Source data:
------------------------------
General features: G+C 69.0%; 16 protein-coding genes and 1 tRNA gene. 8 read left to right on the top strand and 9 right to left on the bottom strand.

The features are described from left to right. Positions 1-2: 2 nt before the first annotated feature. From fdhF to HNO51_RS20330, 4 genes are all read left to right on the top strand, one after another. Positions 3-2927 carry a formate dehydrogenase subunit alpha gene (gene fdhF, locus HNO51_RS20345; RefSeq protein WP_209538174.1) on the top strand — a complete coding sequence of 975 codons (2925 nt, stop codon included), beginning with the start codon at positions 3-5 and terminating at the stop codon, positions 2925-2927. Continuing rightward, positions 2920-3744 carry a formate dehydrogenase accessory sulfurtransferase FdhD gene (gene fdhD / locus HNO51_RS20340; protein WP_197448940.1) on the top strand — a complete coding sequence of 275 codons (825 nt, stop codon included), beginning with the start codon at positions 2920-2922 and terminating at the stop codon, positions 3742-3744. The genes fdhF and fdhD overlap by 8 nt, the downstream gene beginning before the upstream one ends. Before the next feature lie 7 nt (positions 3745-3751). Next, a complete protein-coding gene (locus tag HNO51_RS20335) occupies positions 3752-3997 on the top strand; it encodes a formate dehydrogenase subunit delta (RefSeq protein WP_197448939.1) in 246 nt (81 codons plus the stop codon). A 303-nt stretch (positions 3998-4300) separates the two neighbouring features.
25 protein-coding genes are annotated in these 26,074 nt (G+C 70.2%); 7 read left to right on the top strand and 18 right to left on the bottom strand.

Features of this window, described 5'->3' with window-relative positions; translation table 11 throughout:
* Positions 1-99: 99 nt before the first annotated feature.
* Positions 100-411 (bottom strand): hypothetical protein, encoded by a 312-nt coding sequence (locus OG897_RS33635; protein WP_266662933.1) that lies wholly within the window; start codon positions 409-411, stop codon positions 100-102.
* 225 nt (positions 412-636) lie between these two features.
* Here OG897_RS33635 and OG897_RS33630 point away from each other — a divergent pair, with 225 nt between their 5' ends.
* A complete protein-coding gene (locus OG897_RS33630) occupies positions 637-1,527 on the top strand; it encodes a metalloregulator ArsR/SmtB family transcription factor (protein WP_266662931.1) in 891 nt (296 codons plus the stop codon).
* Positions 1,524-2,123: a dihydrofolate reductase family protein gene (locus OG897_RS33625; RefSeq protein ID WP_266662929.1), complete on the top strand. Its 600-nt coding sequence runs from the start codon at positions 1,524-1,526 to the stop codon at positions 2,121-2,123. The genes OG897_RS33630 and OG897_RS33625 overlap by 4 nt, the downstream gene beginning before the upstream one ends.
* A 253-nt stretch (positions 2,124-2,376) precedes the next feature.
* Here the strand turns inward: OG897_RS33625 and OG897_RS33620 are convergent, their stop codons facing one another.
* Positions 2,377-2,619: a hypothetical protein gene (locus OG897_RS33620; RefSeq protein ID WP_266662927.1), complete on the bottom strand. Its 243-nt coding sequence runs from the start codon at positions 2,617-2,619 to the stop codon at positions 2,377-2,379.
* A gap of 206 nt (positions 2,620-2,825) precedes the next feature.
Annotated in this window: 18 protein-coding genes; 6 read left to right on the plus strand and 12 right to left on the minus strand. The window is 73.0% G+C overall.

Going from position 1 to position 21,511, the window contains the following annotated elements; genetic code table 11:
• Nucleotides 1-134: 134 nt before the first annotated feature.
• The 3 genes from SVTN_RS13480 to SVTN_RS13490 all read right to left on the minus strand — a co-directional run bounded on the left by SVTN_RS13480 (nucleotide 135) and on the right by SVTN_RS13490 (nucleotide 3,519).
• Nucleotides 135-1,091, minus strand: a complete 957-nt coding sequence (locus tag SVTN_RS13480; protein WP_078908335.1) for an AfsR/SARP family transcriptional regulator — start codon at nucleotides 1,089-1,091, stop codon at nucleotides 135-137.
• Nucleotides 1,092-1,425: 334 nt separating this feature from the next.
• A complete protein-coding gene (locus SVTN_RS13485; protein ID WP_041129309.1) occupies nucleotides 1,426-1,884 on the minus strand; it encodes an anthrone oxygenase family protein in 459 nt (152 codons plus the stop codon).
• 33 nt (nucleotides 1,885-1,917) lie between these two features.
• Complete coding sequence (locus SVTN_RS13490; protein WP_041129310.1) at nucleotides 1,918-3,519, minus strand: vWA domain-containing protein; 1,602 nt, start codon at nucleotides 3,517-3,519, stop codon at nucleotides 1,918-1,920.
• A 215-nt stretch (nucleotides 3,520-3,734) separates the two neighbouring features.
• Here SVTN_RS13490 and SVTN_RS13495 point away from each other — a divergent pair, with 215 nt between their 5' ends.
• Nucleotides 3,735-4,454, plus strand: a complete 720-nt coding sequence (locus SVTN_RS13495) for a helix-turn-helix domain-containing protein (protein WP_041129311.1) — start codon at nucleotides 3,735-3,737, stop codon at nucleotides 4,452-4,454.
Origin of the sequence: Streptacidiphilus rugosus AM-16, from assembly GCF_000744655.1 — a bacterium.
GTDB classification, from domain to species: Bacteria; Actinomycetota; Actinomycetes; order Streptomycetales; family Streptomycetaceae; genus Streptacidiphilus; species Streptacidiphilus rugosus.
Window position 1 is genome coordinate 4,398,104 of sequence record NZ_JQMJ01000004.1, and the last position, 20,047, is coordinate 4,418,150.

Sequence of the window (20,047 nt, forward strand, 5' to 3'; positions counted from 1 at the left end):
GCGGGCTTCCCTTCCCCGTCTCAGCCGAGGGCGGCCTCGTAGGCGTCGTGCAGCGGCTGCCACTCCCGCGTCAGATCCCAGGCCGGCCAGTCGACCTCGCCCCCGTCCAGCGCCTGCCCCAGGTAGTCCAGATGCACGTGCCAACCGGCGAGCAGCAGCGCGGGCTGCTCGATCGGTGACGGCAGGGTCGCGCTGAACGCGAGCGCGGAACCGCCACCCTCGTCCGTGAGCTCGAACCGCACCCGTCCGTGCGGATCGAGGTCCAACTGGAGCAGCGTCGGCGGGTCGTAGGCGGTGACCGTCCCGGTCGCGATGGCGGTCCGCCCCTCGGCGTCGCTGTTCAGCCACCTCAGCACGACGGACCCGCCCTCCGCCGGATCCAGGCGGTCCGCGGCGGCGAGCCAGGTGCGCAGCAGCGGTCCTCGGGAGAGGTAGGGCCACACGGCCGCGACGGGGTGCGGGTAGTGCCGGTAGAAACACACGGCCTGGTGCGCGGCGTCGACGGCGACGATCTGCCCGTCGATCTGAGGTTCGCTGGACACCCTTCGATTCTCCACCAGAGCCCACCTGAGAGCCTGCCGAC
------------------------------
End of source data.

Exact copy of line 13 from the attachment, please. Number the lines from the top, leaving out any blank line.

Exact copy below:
* Positions 2,377-2,619: a hypothetical protein gene (locus OG897_RS33620; RefSeq protein ID WP_266662927.1), complete on the bottom strand. Its 243-nt coding sequence runs from the start codon at positions 2,617-2,619 to the stop codon at positions 2,377-2,379.